In the coming weeks, satellite operator Planet will launch a ride on one of SpaceX's Falcon 9 rockets, sending three of its own small satellites and 60 of SpaceX's Internet-radiant Starlink satellites. When the group of satellites launches, Planet will be the first to fly into space as part of the new SpaceX ride sharing program for small satellites.
The three planetary satellites launched at this next launch will complement the company's existing SkySat constellation in near-Earth orbit. The constellation currently consists of 15 spacecraft, each about the size of a washing machine, which produce high-resolution images of the earth underneath. Planet plans to round out the fleet with six more satellites: three will start at an upcoming Falcon 9 launch and three more will fly at another Falcon 9 Starlink launch in July. The company initially announced its plan to launch SpaceX in mid-May.
SpaceX works directly with small satellite operators to coordinate carpooling on the Falcon 9
It's not the first time that Planet SkySats has launched on a Falcon 9 rocket. The company sent seven satellites, including two SkySats, onto a Falcon 9 in December 2018. This launch, known as the SSO-A mission, was a massive carpool that sent about 64 satellites on one missile. A separate company called Spaceflight brokered this launch, but SpaceX is now working directly with small satellite operators to coordinate the rideshare on the Falcon 9. This is part of a new program that the company announced last year.
Working directly with SpaceX was a quick experience, according to Planet. "One of the things that was really good about working with SpaceX is that it works at a very similar pace to Planet," said Mike Safyan, Planet's vice president of launch, for The Verge. "We both go quickly and do a lot of things in-house that enable us to work faster than the typical aerospace project." According to Safyan, the entire process from signing the contract with SpaceX to launch takes about six months lasted.
A Planet SkySat is preparing for takeoff.
According to Safyan, SpaceX had many flights to choose from for Planet. SpaceX has permission to launch nearly 12,000 satellites for its Starlink constellation to provide an internet connection to the earth's surface. To expand the project, SpaceX launched its Starlink satellites in batches of 60 per launch, with each flight taking place about once a month in 2020. This gives small satellites numerous opportunities to participate.
"When you're working as a ridesharing payload, you often have to choose a start and then just wait for that primary payload to be ready," says Safyan. “And sometimes these delays can add up to three, six, nine, 12 months. It really matters. While StarX Starlink starts so often and the orbit is exactly what we were looking for for these special SkySats. "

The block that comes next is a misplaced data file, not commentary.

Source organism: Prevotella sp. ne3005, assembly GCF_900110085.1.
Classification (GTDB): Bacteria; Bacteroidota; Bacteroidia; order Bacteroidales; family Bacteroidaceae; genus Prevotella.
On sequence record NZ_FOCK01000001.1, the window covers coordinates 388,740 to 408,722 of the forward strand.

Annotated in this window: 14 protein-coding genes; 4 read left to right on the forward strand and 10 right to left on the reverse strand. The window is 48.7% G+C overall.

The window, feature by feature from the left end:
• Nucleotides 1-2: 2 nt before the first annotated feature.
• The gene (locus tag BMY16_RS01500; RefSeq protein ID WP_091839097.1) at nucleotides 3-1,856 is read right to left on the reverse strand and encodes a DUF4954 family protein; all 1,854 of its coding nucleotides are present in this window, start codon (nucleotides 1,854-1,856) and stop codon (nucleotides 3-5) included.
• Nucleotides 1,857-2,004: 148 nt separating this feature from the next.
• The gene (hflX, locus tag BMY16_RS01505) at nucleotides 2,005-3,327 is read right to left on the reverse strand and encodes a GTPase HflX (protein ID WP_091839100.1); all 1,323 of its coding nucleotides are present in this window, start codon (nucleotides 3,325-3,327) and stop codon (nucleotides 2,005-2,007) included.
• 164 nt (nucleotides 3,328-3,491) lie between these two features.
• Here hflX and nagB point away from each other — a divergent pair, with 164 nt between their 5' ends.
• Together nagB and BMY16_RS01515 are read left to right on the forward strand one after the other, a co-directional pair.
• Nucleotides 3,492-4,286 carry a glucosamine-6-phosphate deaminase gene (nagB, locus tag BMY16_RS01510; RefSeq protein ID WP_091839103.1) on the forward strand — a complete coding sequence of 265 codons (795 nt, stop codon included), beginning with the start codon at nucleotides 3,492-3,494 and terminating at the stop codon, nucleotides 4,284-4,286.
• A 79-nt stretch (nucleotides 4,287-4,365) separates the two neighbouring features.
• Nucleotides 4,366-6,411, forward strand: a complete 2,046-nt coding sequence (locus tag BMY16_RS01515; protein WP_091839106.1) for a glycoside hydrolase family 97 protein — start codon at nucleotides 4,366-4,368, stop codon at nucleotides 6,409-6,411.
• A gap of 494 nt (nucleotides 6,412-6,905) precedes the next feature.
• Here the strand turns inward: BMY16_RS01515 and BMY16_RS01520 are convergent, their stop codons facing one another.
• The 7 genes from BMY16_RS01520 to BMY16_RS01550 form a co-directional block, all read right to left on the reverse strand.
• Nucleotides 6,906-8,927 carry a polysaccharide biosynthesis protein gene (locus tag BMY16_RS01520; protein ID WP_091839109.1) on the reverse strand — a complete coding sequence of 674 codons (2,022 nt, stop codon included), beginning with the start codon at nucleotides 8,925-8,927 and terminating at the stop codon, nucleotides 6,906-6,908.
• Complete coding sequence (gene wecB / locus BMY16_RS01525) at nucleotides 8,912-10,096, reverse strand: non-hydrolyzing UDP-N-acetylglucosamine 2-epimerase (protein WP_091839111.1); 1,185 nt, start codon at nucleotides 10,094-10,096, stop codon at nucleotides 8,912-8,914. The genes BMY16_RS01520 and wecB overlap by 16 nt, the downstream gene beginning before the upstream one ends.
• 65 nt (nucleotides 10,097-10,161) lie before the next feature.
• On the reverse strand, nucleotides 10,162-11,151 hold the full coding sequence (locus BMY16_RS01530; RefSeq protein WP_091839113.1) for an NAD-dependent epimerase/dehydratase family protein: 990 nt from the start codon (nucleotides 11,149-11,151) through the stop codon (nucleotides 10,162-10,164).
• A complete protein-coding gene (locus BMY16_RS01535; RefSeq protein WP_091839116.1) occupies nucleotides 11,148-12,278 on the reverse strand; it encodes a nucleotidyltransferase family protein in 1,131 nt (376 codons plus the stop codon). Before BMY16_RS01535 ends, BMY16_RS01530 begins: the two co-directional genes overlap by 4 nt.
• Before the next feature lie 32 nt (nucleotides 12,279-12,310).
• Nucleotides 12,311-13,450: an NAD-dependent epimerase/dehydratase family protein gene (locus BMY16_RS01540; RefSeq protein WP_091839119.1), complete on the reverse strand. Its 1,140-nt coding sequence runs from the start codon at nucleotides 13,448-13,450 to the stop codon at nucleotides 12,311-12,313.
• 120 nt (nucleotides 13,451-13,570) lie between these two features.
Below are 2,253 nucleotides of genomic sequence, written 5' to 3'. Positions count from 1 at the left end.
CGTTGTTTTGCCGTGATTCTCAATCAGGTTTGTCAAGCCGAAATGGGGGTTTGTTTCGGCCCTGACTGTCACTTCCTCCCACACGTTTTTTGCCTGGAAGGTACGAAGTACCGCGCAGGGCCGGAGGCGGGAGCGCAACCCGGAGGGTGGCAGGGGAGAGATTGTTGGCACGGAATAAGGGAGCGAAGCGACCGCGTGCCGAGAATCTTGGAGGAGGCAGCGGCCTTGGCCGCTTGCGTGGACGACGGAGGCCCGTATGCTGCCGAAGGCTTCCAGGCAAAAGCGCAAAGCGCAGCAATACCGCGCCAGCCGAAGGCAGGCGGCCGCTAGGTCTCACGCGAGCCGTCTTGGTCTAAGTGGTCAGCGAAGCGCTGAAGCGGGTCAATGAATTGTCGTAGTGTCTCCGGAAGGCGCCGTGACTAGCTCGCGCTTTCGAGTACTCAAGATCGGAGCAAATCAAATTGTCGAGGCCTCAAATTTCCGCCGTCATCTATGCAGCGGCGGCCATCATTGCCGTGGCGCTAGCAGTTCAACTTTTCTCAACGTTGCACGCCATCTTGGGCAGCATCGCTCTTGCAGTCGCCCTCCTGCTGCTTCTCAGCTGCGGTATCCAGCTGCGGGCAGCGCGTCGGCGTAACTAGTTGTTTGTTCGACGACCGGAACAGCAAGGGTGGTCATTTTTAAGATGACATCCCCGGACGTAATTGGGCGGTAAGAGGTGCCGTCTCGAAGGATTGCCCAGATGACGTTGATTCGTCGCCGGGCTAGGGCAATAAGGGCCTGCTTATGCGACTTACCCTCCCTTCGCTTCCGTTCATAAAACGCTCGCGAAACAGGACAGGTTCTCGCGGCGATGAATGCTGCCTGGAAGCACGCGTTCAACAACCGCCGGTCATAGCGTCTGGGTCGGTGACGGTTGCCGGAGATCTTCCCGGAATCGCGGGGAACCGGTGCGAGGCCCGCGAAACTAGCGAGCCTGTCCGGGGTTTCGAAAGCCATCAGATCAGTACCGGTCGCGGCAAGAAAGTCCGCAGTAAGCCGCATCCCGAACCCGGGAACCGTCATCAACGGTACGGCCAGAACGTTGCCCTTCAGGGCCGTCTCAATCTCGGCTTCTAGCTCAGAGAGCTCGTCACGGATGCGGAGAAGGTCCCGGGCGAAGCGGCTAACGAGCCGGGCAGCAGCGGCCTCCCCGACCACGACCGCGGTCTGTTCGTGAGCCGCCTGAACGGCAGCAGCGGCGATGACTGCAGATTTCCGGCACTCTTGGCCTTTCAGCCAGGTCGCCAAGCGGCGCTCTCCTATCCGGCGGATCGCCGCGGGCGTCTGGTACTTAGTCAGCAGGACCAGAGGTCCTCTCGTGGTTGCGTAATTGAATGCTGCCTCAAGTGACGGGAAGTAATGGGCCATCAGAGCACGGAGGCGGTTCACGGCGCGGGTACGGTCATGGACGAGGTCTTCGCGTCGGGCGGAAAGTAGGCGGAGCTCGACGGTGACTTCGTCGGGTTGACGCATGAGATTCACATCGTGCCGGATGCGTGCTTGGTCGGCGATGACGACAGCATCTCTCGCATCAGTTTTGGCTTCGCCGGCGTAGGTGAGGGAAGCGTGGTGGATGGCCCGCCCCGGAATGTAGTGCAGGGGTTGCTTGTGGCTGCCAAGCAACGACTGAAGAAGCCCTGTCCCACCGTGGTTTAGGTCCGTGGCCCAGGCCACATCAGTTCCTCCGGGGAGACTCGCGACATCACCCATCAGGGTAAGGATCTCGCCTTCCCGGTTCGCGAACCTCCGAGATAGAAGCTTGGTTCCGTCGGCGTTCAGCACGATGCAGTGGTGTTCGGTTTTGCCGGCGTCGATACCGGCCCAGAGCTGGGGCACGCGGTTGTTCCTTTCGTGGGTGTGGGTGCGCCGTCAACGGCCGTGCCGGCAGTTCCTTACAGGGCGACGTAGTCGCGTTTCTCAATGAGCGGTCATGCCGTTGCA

The three satellites will fly into space, which is on the stack of 60 Starlink satellites
The three satellites will be on the stack of 60 Starlink satellites, all packaged in the Falcon 9 nose cone. As soon as these three and the next three SkySats are launched, Planet offers its customers a new function: You can take pictures of certain places on Earth up to 12 times in a single day. The six upcoming SkySats are in an orbit that is 53 degrees north and south latitude, enabling such a high "repetition rate" in these areas. In other regions of the world, SkySats can track the same regions up to seven times a day.
This new feature is introduced at the same time that Planet improves the resolution of its images. The company recently launched a “campaign to lower the altitude” of its SkySat satellites to bring them closer to Earth. This has helped to improve the resolution of their images from around 80 centimeters per pixel to around 50 centimeters per pixel. Planet is also releasing a new online dashboard for customers to submit requests for these high-resolution images of the spaceship.
With just two starts, Planet is about to unlock the full capabilities of the SkySat constellation with a total of 21 satellites. And Safyan says the company is looking forward to flying the Falcon 9 again. As a small satellite operator, Planet has a lot of experience launching its satellites with different rockets. However, the company announced that the announcement of SpaceX's rideshare program, which costs the low price of just $ 500 per kilogram, played a key role. "If we can find a carpool that offers good prices and goes in the direction of a desired orbit – and we have pretty good confidence in the schedule – then this is usually our point of contact."